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Tracheostomy is one of the most commonly performed procedures in surgical practice. An emergent intervention dating back to 1500 BC,1–3 until recently, tracheostomy was used solely to relieve acute upper airway obstructions. Polio and the advent of modern ventilators in the twentieth century made tracheostomy largely a routine elective procedure for patients dependent on ventilatory assistance. This chapter describes the techniques and associated risks and benefits of the procedure.

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Tracheostomy continues to be indicated for relief of upper airway obstruction, including intermittent obstruction such as occurs in sleep apnea, although cricothyroidotomy is preferred in the acute emergency situation. More tracheostomies today, however, are performed electively in the critical care setting to facilitate pulmonary toilet and ventilatory support for chronically ventilated patients. Tracheostomy is superior to prolonged translaryngeal intubation in many ways (Table 45-1). Tracheostomy improves patient comfort, leading to decreased requirements for analgesia and thereby facilitating ventilatory weaning. It provides a more secure airway, which, in turn, permits greater patient mobilization because the risk of inadvertent extubation is decreased. It reduces the incidence of vocal cord injury and subglottic stenosis, as well as the rate of sinusitis. Airway resistance is also reduced over the short tracheostomy in comparison with the longer endotracheal tube. Pulmonary toilet and oral hygiene are improved, and it permits the use of fenestrated devices that provide the potential for speech.4–8 Despite these advantages, considerable debate remains over the ideal timing of tracheostomy. In principle, tracheostomy should be considered for any critically ill, intubated patient in whom extubation is not immediately foreseeable, after the patient has spent a “reasonable” length of time on the ventilator. Defining reasonable forms the basis of the controversy. In the 1960s, a reasonable length of time was considered to be as few as 3 or 4 days because of the high rate of complications associated with the use of rigid, low-volume, high-pressure endotracheal cuffs during prolonged translaryngeal intubation. After the introduction of high-volume low-pressure endotracheal cuffs in the 1970s, complication rates decreased, and it became reasonable to keep patients with endotracheal intubation for longer periods. Translaryngeal or endotracheal intubation now may be appropriate for periods up to 3 weeks, particularly if the patient objects to a tracheostomy or if there are contraindications or other risks.4–6,9–12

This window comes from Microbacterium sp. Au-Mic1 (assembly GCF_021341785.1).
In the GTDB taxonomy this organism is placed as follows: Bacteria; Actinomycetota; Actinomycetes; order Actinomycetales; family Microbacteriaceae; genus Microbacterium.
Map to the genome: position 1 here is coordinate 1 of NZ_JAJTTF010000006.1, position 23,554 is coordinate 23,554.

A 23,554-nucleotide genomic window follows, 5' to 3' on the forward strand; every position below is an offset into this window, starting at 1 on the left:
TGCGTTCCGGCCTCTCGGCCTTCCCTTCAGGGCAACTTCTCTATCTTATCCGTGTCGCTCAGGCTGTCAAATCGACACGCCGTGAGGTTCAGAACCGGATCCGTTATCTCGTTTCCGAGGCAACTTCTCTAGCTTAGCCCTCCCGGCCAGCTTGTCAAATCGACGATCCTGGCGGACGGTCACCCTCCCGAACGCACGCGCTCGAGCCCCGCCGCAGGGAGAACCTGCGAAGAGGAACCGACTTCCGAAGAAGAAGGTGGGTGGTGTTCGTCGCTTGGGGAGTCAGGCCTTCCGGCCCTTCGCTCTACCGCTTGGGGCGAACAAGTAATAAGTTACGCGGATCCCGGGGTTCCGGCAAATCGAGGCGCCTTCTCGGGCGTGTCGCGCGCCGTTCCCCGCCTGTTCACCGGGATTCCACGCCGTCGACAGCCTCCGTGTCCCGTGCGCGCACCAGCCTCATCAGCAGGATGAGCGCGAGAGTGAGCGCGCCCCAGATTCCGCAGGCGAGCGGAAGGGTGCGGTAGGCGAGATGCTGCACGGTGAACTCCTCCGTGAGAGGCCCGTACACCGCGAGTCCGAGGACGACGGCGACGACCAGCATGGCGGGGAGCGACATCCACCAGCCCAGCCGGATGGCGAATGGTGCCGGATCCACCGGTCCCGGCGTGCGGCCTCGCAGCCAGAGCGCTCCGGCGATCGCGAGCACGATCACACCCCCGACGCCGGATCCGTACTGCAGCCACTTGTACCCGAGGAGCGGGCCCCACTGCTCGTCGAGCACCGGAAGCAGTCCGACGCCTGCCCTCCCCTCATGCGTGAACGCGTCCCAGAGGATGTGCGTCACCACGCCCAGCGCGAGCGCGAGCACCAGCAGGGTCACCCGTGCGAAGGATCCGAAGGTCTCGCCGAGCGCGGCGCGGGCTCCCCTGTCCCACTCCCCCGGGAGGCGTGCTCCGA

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Table 45-1. Major Risks and Benefits of Tracheostomy 
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Although tracheostomy is a safe procedure, it is neither benign nor without risk. Morbidity for tracheostomy ranges from 4% to 10%, whereas mortality is less than 1%.4–6...

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